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Become A Practical Nurse

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Working As A Practical Nurse

  • Assisting and Caring for Others
  • Documenting/Recording Information
  • Communicating with Supervisors, Peers, or Subordinates
  • Establishing and Maintaining Interpersonal Relationships
  • Getting Information
  • Deal with People

  • Unpleasant/Angry People

  • Unpleasant/Hazardous Environment

  • Repetitive

  • Stressful

  • $76,060

    Average Salary

What Does A Practical Nurse Do

Licensed practical nurses (LPNs) and licensed vocational nurses (LVNs) provide basic medical care. They work under the direction of registered nurses and doctors.

Duties

Licensed practical and licensed vocational nurses typically do the following:

  • Monitor patients’ health—for example, by checking their blood pressure
  • Administer basic patient care, including changing bandages and inserting catheters
  • Provide for the basic comfort of patients, such as helping them bathe or dress
  • Discuss the care they are providing with patients and listen to their concerns
  • Report patients’ status and concerns to registered nurses and doctors
  • Keep records on patients’ health

Duties of LPNs and LVNs vary, depending on their work setting and the state in which they work. For example, they may reinforce teaching done by registered nurses regarding how family members should care for a relative; help to deliver, care for, and feed infants; collect samples for testing and do routine laboratory tests; or feed patients who need help eating.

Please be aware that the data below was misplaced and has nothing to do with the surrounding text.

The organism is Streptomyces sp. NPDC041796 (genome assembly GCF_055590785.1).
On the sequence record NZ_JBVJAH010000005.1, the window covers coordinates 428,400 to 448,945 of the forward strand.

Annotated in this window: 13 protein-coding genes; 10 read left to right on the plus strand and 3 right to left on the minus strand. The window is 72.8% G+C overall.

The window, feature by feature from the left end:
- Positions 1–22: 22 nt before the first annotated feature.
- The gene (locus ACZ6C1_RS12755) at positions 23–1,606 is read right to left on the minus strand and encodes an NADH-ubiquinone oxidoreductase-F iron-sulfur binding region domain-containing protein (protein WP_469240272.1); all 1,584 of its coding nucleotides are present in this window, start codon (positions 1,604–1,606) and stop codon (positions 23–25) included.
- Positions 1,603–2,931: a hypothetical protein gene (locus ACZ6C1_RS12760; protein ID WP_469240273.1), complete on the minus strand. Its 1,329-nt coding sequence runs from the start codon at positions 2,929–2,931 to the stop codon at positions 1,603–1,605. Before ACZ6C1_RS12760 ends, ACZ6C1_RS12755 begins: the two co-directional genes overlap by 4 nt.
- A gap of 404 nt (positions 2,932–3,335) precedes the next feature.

LPNs and LVNs may be limited to doing certain tasks, depending on the state where they work. For example, in some states, LPNs with proper training can give medication or start intravenous (IV) drips, but in other states LPNs cannot perform these tasks. State regulations also govern the extent to which LPNs and LVNs must be directly supervised. For example, an LPN may provide certain forms of care only with instructions from a registered nurse.

In some states, experienced licensed practical and licensed vocational nurses oversee and direct other LPNs or LVNs and unlicensed medical staff.

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How To Become A Practical Nurse

Becoming a licensed practical or licensed vocational nurse (LPN or LVN) requires completing an approved educational program. LPNs and LVNs also must have a license.

Education